One of my favourite radio programs is the Wednesday morning “Taste Test” on CBC’s Radio 1, Montreal morning show. The music critic, Brendan Kelly, reviews some new music or showcases a new artist with host Mike Finnerty.
It’s entertaining. After listening to a few cuts, the discussion, whether from the listeners texting in or from the chat of the radio hosts, inevitably leads to what the music reminds them of.
Is it 60’s music? The 70’s? Does it remind them of The Beatles? Or perhaps The Beach Boys?
This bugs me: why can’t you talk about the music on its own terms? The labels, I feel, trip them up.
Sure, compare if you must with other musical eras or artists, but tone it down a bit!
Yet, I found myself doing the same thing while strolling through different London parks and neighbourhoods on many different occasions. Wandering around a new district, like Soho, for example, I would inevitably pipe up to Naomi, “This reminds me of…”
It was incredible how often and how strong this feeling came up.
(Speaking of “incredible”, I loved mocking the cockney accent and learned that for most words which end in …ble (i.e. terrible, incredible, etc.), you can instead end the word sounding out “bo”, as in “incredibo”. It seemed to work! Whenever I spoke “British” to Naomi, which was more and more often as the trip wore on, I would end up swearing, as if all Brits have pent up four-letter words eager to get out.)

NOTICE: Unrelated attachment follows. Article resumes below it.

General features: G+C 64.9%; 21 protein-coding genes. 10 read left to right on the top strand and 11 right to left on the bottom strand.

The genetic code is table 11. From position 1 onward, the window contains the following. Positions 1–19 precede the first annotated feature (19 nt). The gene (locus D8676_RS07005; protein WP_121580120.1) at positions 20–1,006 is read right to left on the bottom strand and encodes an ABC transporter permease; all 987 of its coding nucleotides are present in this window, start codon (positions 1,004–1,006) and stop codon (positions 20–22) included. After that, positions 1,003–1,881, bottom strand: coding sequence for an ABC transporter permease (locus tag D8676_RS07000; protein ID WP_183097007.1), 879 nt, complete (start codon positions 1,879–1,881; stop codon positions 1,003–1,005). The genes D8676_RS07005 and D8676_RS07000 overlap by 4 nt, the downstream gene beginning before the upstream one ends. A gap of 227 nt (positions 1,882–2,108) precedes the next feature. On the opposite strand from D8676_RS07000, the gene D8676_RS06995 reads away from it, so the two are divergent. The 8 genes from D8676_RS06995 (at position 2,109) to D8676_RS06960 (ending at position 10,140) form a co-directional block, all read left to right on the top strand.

Er, to return to the subject: In the span of a day, even a couple of hours, I would be reminded of many different places, from India (the 4-mile walk along the Thames from Richmond to Kew Gardens – don’t ask me why; I was last in India in 1984); to Toronto (on certain over-ground subway rides which brought me back to trips on the Yonge Street line during a year spent in T.O. in 1985); to New York City (obvious).
Some London moments were uniquely British, a feeling of greatness and power – for example, while walking to the Albert & Victoria Museum down Exhibition Road. Completely distinctive, you couldn’t compare the experience to anything; I experienced a feeling of enormous authority and grandeur from the decades and centuries of England’s past.
The Worst Job in the World
OK, it’s not the worst job in the world, but it can’t be very much fun to be a doorman at the posh retail stores of New Bond Street in the expensive Mayfair neighbourhood of London. Are these men there, besides to open the door to customers, to intimidate people? Or potential shoplifters? Bad policy, I would say. They are generally large, well-muscled individuals who stand in the doorways of handbag shops, jewelry stores, clothing boutiques and every other type of luxury item boutique in the area.
Perhaps they are there to reassure nervous, yet wealthy patrons, I don’t know. They don’t seem too happy, however.
Speaking of jobs, I often wondered where the army of workers and servers who attend to the wealthy in London live. Certainly not in the quartiers we visited: Far too expensive. I wondered how long it takes them to get to work every day.
One afternoon, we met a relative of Naomi’s at a high-class restaurant run by famous Israeli chef and writer, Yotam Ottolenghi, not far from famous Piccadilly Circus. Monica also invited her daughter, who works nearby, to join us. Olivia told us that, even though a college grad in civil engineering and possessor of a new job, she was forced to look for accommodation in what she thought was a relatively cheaper neighbourhood, in the southern district of Brixton.
These housing problems, due to exorbitant costs, are problems shared by young people in so many of today’s large cities, Toronto, Vancouver, New York City…